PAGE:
Unbroken, by Laura Hillenbrand – Suggested by Nina Shah, Advancement/Marketing/Events Assistant
Bicycle Diaries, by David Byrne – Suggested by Jessie Contour, Graphic Design Co-op, Spring/Summer 1 2011
Posted in: Read, Listen, Watch, Serendipity, Staff Interests
Posted by: Hillary Corbett
Although we may think of scholarly communication as the process of disseminating research through formal publication or online distribution, scholars have been communicating with and responding to each other since well before the advent of the Internet or even print journals. One way in which modern scholars can understand earlier processes of communication is through the study of marginalia, or the notes to themselves or others that previous scholars have left in the margins of the texts they read. Works have been published on the marginalia of single writers, such as Voltaire’s Marginalia on the Pages of Rousseau (Havens, 1971), or on marginalia as a topic unto itself. H.J. Jackson has published two books on marginalia:
(Note: Both titles are available as e-books to members of the NU community.)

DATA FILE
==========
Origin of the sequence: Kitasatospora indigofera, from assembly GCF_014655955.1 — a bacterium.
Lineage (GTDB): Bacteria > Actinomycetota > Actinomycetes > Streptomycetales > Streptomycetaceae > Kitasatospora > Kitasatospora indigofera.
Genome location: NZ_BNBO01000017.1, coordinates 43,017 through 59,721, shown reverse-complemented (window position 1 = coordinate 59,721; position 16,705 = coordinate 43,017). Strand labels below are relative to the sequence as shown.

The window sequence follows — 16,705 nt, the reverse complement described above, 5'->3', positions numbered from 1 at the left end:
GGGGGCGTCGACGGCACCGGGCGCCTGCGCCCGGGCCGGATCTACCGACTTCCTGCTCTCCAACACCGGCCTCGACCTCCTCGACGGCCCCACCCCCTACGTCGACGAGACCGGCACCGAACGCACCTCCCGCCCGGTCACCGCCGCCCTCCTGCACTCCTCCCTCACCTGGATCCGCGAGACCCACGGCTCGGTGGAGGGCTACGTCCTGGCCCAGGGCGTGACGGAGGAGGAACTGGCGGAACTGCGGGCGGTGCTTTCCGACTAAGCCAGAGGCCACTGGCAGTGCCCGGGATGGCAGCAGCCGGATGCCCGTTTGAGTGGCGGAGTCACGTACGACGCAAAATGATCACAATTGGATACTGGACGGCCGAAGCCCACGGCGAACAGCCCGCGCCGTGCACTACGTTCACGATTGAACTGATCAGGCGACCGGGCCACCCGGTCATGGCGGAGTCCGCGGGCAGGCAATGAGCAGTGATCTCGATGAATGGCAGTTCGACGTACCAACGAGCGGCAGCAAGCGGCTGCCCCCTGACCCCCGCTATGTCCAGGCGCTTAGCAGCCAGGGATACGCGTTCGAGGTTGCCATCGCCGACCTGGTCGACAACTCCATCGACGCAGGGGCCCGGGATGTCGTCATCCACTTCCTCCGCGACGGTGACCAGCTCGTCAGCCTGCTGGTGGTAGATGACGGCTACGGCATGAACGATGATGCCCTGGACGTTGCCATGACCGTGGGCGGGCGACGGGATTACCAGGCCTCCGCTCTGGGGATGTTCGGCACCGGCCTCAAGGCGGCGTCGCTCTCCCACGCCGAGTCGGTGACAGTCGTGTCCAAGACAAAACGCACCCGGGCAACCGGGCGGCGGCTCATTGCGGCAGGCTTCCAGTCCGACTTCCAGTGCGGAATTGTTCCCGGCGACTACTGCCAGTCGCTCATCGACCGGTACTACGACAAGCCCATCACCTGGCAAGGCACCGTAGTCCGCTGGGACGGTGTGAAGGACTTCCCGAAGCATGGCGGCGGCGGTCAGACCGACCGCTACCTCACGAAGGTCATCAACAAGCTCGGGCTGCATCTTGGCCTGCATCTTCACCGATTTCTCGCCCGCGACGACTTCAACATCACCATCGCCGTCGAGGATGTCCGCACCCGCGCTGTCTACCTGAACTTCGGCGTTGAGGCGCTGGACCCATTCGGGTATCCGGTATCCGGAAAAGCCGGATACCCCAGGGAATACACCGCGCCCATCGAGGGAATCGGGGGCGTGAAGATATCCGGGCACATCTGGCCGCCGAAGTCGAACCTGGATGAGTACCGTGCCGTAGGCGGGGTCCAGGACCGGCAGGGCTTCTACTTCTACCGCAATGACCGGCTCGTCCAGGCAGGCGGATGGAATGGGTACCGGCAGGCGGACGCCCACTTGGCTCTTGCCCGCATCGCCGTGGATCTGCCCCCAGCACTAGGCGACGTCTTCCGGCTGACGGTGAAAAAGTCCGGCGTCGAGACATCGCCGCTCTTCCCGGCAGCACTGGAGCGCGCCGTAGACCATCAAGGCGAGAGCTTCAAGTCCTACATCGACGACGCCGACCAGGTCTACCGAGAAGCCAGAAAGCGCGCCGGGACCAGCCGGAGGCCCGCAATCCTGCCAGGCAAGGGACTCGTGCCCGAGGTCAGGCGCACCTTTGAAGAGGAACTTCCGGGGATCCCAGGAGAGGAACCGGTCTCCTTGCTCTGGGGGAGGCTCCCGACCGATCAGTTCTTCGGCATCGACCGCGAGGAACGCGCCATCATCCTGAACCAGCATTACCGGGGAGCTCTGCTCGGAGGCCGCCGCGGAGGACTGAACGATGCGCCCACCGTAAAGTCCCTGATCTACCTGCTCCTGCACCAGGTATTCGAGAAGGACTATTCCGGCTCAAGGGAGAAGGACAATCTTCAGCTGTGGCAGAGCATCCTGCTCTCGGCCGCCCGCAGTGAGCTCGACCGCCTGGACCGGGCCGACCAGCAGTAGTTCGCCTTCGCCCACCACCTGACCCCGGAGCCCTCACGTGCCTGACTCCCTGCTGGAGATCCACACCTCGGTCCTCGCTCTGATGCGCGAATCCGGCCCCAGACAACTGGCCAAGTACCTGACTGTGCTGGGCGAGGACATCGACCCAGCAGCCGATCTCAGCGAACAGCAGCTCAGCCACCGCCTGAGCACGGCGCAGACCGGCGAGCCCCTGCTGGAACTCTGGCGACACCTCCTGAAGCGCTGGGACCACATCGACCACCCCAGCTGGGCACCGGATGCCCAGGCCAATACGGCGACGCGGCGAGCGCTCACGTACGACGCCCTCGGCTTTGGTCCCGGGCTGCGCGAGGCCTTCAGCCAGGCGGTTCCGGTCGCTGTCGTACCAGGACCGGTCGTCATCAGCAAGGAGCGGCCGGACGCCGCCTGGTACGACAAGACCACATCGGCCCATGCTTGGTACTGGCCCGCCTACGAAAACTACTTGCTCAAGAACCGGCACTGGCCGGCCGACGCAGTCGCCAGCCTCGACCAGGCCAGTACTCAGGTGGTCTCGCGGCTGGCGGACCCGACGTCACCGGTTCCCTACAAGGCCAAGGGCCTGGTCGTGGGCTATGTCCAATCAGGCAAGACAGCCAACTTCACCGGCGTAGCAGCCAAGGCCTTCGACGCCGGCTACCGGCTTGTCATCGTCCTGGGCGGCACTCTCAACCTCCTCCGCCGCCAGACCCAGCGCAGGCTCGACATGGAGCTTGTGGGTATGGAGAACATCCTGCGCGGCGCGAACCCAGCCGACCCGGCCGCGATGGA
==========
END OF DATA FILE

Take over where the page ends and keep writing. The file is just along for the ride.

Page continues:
Recently, the personal library of Charles Darwin was digitized and made available freely online through the Biodiversity Heritage Library. Darwin himself frequently made notes in the margins of his books, and one special feature of this online collection is the full transcription of all his marginalia. Being able to read the notes that Darwin made to himself as he read gives scholars today insight into how his ideas, well, evolved over time. Marginalia were also a way for Darwin and others to share their ideas informally with their contemporaries through exchanging personal copies of their books.
Of course, marginalia aren’t only created by the greatest scientific minds – one of my favorite poets, Billy Collins, wrote a poem on the margin notes left by everyday readers:
Sometimes the notes are ferocious,
skirmishes against the author
raging along the borders of every page
in tiny black script.
If I could just get my hands on you,
Kierkegaard, or Conor Cruise O’Brien,
they seem to say,
I would bolt the door and beat some logic into your head.
Other comments are more offhand, dismissive -
“Nonsense.” “Please!” “HA!!” -
that kind of thing.
I remember once looking up from my reading,
my thumb as a bookmark,